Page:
Smoking is the most common way people use marijuana. People smoke joints (homemade marijuana cigarettes), blunts (hollowed-out cigars filled with marijuana), bongs (usually glass water pipes), bubblers (mini-bongs the size of a pipe) and hookahs. Some marijuana smokers are more creative and make homemade bongs or pipes out of objects such as fruit, soda bottles or cans, corn cobs, etc.
Gravity Bongs (bucket bongs, waterfall bongs, etc.)
Gravity bongs are homemade pipes that use the force of gravity to pull the marijuana smoke into the chamber. This is usually done with water, but some people use beer. Plastic bottles (like two-liter soda bottles), jugs, milk cartons and buckets may all be used to make gravity bongs.
Vaping (sometimes referred to as “JUULing” after a popular brand name) is using devices that vaporize the active ingredients in marijuana. Many people use vaporizers because they claim to allow the user to inhale marijuana without some of the harmful or irritating health risks most commonly associated with smoking a blunt, joint or bong. Many believe you get “higher” by this method as well. Others may choose to “vape” because vaporizers don’t produce as strong of a marijuana smell as other methods. Vaporizers are often small, sleek and look like a regular writing pen or an e-cigarette.
Dabs are a concentrated form of cannabis made by extracting THC using a solvent like butane or carbon dioxide. This concentrated form of marijuana is also called budder, wax, shatter and butane hash oil. Dabs are heated on a hot surface, often a nail, and smoked in a dab rig or an e-rig. These concentrated forms of THC are generally more potent and create a more intense high.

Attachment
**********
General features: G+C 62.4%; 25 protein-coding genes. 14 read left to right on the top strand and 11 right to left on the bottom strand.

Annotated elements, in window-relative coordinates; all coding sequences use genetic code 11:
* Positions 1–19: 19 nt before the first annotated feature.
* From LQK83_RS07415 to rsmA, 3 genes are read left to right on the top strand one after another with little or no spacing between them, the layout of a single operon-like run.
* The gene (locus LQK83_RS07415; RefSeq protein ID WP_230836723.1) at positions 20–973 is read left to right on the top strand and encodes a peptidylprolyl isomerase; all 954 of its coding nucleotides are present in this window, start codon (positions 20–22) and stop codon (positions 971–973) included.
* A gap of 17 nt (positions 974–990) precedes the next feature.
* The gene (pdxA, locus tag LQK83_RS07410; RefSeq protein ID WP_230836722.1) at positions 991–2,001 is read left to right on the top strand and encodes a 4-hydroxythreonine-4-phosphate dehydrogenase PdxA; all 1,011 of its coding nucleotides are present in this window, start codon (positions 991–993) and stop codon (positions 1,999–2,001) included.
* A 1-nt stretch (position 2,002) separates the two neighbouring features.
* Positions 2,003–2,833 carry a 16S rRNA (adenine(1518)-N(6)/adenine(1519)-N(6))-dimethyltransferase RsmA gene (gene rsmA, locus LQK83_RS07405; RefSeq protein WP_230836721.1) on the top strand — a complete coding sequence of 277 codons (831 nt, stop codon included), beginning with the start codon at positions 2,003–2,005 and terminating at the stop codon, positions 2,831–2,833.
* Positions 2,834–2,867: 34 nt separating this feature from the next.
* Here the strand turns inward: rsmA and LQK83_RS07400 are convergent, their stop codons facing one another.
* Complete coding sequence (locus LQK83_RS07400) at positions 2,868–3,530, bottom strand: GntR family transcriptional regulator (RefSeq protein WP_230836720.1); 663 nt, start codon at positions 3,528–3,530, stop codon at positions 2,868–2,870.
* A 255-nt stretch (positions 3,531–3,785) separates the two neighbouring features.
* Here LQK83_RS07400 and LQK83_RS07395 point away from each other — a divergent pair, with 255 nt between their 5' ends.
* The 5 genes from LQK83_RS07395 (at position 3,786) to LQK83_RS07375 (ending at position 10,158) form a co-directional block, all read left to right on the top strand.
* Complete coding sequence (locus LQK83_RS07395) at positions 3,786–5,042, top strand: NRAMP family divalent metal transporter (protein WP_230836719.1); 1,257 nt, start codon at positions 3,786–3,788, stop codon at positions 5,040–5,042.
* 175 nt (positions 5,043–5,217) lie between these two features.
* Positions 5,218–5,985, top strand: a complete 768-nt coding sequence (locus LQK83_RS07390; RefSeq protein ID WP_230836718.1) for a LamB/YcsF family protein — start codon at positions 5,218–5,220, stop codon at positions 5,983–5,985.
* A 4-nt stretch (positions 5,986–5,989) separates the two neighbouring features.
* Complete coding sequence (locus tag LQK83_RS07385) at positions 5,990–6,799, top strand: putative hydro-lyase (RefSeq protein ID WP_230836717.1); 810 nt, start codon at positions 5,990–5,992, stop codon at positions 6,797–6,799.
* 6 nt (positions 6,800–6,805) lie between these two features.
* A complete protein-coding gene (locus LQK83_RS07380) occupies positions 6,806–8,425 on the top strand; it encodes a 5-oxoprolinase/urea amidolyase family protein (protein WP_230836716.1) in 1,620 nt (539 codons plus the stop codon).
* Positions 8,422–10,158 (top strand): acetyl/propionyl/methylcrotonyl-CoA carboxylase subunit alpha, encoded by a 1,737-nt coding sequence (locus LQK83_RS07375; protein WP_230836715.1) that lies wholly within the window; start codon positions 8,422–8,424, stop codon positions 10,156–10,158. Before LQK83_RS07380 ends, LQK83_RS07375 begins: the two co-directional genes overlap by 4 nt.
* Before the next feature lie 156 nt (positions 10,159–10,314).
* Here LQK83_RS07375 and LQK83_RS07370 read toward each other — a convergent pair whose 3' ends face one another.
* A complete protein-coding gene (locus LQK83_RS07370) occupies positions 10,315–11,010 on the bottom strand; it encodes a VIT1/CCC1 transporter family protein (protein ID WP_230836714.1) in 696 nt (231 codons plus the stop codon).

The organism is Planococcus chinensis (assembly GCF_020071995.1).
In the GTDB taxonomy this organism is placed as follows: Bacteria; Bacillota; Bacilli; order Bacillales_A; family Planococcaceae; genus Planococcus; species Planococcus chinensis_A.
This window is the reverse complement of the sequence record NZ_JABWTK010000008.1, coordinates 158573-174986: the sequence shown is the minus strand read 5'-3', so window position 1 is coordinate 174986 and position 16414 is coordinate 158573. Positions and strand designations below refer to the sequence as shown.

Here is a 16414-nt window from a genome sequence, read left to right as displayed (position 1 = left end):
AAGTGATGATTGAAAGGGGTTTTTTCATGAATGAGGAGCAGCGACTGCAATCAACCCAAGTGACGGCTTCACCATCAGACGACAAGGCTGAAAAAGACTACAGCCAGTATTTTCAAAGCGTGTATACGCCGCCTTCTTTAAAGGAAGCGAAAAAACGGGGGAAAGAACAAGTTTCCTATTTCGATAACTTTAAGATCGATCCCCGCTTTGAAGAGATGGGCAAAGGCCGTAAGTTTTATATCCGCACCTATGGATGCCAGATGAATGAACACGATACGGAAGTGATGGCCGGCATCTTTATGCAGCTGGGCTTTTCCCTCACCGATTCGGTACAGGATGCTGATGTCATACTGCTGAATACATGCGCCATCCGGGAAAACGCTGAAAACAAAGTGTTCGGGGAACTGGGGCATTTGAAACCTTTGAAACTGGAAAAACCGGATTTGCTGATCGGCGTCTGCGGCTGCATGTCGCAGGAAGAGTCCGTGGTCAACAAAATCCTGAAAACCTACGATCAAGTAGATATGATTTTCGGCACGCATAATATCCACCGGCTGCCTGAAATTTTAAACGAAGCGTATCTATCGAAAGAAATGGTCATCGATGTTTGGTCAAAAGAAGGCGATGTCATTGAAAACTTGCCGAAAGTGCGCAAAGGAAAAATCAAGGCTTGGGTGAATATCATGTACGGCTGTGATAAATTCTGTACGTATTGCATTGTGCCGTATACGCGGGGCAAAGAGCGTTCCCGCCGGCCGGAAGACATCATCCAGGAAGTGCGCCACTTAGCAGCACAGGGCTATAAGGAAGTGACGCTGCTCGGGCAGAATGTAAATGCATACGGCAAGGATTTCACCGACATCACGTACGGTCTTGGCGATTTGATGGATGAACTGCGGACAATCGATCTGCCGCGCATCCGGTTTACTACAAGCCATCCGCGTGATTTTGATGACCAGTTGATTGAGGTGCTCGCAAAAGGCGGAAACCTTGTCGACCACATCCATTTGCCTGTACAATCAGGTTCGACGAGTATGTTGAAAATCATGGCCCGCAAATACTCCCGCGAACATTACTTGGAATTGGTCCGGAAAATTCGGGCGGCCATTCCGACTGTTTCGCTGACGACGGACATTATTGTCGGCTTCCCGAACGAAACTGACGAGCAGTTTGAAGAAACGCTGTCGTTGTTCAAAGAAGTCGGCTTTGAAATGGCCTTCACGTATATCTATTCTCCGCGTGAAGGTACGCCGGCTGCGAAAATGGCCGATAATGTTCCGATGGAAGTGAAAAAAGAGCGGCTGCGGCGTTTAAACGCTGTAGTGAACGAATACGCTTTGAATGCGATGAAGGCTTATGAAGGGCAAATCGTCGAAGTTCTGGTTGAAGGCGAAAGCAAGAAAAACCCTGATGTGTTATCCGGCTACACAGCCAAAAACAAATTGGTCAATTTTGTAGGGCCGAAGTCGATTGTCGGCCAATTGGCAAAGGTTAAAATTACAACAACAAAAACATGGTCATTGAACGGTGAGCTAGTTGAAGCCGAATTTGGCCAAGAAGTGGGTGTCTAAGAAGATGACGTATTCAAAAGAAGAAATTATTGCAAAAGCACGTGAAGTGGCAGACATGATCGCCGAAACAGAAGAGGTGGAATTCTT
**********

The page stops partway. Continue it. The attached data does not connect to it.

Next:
Oils are concentrates of marijuana often swallowed and/or digested either by cooking, baking or mixing with food or in capsule form. Oils are used in many of the methods discussed below.
Tinctures are liquids extracted from the cannabis plant using alcohol. They are used by placing drops under the tongue for fast absorption. This is a highly-potent, highly-concentrated form of marijuana that is known to produce a fast-acting, intense high. Many tinctures are intended for medical marijuana use.
Marijuana can be baked or infused into many types of food, snacks and candy products. In addition to “pot brownies,” edibles can be found in cakes, cookies, crackers, gummy bears, lollipops, gum, chocolate, ice cream, cereal, granola, etc.
Certain everyday beverages are infused with marijuana or mixed with oils. These beverages come in teas, sodas, elixirs and beer. Some teas are made by grinding the marijuana, mixing it with butter or another fat and placing the mix in tea bags. The bags are then simmered in water for about 30 minutes.
Marijuana pills, known as “cannabis caps,” weed pills or Rick Simpson Oil (RSO) are made by filling medication capsules with marijuana oil, wax or another extract.
These are liquids infused with either THC, the psychoactive component of marijuana, or CBD, and are sprayed under the tongue for fast absorption. They’re usually used by medical marijuana patients. People use them because they are convenient and discrete. Sprays come in different flavors and can be used to cover rolling papers, joints, blunts, pipes, etc.
FDA-Approved Synthetic THC and CBD Medications
To date the FDA has approved three medications that are made from synthetic THC including Marinol, Syndros and Cesamet which are used to treat nausea, vomiting and appetite stimulation related to cancer and AIDS. Epidiolex is an oral CBD-based product used to treat two forms of epilepsy. The FDA has not approved any other marijuana/THC or CBD products currently available on the market.
Topical oils are thick extracts that are absorbed through the skin and used for muscle aches/soreness. Topicals don’t provide the feeling of “being high” and are mainly used for medicinal purposes.